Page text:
View Full Version : Few Keys to Successful Fishing in Long Island Sound

07-18-2009, 05:47 AM
Few Keys to Successful Fishing in Long Island Sound
Posted by Shore Publishing (http://www.cthuntingnshooting.com/members/Shore-Publishing.aspx) on Jul 16 2009, 10:40 AM

Two topics of conversation dominate the shoreline—in fact much of the state: our new marine fishing license and the weather. It’s the middle of July and both were unexpected at the beginning of the season. Sure, in light of the past winter/spring season, the column predicted a prolonged wet and somewhat cooler start to summer, but enough is enough!

With all the rain, grounds are saturated. Cold fronts appear to be the norm and tides are running high and late. This is influencing fishing patterns for both fish and fishermen, especially when the wind kicks in, chopping things up. Daily tides are doing a good job of washing away the “coffee” water and replacing it with fresh salt but these conditions also move both fish and bait around.

The routine of hitting the night bite at a previously reliable spot has been interrupted. To be successful, it’s important now to be able to read the water and be up to date as to where bait is balling up. Stripers are moving in and out of the flats and from behind protective structure. With fewer menhaden, eastern Long Island Sound anglers are having to resort to other means. Even with less pressure from bluefish, bass fishing has been varied.

Knowing, for example, that there are huge schools of sand eels makes the difference as to where and how one fishes. This all-around forage is excellent for many species including bluefish and fluke as well as striped bass. Scouting the shallows can reveal this prime baitfish and clue one in as to what fly or lure to select. When sand eels are present on shoals and reefs, you can immediately hookup switching to three-way baits or adding realistic soft plastic imitators.
Birds or boiling water don’t always indicate what’s actually taking place below the surface. Often one must rely on other conditions like current, tidal influence, water temperature, structure, moon phase, and time of day and year. Learning how, when, and where sport fish feed is key to successful fishing and catching, while paying attention to detail will often reveal Mother Nature’s secrets.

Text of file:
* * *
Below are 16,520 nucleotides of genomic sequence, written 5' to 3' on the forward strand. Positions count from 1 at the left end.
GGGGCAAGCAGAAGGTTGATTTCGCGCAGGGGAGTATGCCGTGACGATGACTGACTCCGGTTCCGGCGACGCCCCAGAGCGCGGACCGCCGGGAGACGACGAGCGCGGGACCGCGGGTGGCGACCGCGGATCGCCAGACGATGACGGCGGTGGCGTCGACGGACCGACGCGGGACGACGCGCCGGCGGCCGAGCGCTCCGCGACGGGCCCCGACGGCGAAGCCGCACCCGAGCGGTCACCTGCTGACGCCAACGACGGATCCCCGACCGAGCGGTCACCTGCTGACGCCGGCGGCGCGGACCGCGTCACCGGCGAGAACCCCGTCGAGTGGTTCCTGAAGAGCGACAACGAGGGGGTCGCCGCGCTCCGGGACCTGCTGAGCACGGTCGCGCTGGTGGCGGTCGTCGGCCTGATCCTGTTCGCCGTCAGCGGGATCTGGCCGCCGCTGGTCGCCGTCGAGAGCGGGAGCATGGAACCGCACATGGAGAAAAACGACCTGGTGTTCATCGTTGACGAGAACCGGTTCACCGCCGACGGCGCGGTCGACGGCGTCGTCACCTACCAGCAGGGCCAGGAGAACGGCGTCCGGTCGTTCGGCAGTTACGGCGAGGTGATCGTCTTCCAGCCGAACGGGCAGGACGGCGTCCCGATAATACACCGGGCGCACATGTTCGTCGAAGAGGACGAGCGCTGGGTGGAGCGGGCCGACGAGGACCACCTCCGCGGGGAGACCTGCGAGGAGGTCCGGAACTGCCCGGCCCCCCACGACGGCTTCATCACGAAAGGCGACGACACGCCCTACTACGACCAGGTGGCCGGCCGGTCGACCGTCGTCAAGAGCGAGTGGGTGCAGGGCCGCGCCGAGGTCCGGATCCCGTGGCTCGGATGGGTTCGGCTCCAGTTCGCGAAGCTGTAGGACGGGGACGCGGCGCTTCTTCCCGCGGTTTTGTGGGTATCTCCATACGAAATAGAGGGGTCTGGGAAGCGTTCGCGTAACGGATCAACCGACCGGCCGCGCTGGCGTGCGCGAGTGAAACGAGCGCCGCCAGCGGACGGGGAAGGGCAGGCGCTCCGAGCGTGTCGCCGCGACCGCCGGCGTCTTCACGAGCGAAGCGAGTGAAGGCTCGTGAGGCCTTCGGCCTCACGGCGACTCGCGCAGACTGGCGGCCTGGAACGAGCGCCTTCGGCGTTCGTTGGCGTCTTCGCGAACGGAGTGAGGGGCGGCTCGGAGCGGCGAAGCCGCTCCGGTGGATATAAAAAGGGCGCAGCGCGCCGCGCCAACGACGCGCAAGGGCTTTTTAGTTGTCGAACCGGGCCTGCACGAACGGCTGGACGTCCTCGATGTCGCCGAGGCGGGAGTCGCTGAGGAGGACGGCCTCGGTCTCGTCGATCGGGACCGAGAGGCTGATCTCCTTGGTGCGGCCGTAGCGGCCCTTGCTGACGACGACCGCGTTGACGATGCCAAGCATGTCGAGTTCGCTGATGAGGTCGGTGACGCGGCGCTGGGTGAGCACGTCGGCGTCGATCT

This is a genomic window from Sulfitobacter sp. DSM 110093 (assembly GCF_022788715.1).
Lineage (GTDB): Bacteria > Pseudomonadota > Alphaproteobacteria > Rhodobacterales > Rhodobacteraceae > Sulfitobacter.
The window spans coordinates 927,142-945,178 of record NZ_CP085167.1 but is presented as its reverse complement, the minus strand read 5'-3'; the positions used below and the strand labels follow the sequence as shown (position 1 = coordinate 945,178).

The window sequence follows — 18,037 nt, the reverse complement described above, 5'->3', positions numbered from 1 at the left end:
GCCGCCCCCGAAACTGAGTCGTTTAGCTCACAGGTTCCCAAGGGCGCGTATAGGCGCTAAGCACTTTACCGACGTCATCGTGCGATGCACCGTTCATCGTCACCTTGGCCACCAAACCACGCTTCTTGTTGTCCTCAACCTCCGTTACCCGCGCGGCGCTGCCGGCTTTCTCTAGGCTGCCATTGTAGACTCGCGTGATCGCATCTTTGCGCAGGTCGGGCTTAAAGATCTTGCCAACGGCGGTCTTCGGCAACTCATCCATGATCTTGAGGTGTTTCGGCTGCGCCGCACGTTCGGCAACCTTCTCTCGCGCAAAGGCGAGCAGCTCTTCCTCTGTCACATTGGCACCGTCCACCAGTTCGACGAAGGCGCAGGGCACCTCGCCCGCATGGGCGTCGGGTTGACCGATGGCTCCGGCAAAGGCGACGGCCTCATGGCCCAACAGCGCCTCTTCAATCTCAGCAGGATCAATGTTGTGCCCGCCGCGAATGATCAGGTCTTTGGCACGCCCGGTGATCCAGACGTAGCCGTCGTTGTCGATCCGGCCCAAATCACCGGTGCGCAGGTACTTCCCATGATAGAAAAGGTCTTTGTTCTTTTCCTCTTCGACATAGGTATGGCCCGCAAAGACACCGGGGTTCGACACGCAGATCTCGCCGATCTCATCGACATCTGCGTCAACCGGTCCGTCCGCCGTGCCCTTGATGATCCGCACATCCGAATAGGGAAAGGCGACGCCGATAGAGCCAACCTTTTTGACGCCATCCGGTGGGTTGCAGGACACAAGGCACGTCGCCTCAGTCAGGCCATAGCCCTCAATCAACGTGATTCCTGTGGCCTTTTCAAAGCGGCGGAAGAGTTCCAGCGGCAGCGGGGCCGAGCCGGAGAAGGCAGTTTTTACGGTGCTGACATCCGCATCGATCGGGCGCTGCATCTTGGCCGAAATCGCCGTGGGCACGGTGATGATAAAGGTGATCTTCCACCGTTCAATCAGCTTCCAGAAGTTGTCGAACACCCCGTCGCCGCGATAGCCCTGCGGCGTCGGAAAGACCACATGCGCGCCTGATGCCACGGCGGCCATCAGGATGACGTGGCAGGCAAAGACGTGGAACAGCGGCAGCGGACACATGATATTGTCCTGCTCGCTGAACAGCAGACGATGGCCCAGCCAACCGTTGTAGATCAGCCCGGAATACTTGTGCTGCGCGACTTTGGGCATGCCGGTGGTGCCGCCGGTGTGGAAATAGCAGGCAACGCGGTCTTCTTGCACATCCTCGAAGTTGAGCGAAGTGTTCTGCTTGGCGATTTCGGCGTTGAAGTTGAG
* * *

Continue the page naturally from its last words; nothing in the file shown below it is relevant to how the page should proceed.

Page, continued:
On the Water

Fresh water still loads eastern Long Island Sound’s tidal rivers, repelling many baitfish including schools of Atlantic menhaden. Although mid-Sound water temperatures are in the 66 to 68 degree range, the cool air temps, overcast days, and fluctuating cold fronts are keeping shoreline waters in the low 60s. Other than the weather, most species of finfish are continuing their summer trek. The bites have been inconsistent, though.

Striped bass aren’t only on many of the inshore reefs from Bartlett’s to Faulkner’s but schoolies are also in the estuaries and schooling in pretty much all shoreline waterways. Seaworms, soft plastics, and flies are excellent choices to use during both flood and ebb tides. Southwest Reef as well as East and North rips are producing bass in the 40-plus-pound class while Six Mile has been good to trollers and diamond jiggers.

Bluefish from six to nine pounds are common with some 12-plus-pounders in the mix. Large schools of sand eels are prevalent attracting not only choppers but many bass and fluke as well. For the most part, bluefish have been shying away from shore and feeding on reefs and shoals, but that will change as water temperatures rise.

For those looking for a striped bass connection, try Sound Anglers Striped Bass Club that meets on the second Monday of each month at Guilford’s Maritime Grill on Route 1 at 7 p.m. Informational exchange seminars, club contests, and casual meets are the norm. Their recent inter-club contest with the Milford Striped Bass club wound up in a dead tie with each catching and weighing in 35-pound stripers. The next one ought to quite interesting. Contact Captain Morgan’s or Mike at 203-804-1532.

For all things fishy including licenses, swing by the shop (203-245-8665) open seven days located at 21 Boston Post Road, Madison. Until next time from your Connecticut shoreline’s full-service fishing outfitter, where we don't make the fisherman, we make the fisherman better...

Tight Lines,